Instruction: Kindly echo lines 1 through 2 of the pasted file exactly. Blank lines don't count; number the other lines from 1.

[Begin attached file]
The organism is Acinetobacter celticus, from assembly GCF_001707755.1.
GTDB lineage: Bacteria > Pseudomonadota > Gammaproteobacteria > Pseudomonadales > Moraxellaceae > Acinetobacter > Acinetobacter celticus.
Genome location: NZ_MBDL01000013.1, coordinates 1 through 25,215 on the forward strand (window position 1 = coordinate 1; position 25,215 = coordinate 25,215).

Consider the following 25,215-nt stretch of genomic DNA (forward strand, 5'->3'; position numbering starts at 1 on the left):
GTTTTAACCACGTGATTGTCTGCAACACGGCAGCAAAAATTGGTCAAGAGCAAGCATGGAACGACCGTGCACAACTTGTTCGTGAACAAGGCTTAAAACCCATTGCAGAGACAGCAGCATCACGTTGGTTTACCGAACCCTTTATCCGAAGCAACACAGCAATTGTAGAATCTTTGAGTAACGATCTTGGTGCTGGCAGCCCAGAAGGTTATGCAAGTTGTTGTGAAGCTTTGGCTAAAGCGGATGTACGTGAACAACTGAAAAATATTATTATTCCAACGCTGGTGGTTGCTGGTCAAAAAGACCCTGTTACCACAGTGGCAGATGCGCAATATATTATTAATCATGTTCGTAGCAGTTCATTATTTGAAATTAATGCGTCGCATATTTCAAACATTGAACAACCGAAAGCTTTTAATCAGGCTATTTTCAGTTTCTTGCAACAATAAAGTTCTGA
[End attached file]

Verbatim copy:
The organism is Acinetobacter celticus, from assembly GCF_001707755.1.
GTDB lineage: Bacteria > Pseudomonadota > Gammaproteobacteria > Pseudomonadales > Moraxellaceae > Acinetobacter > Acinetobacter celticus.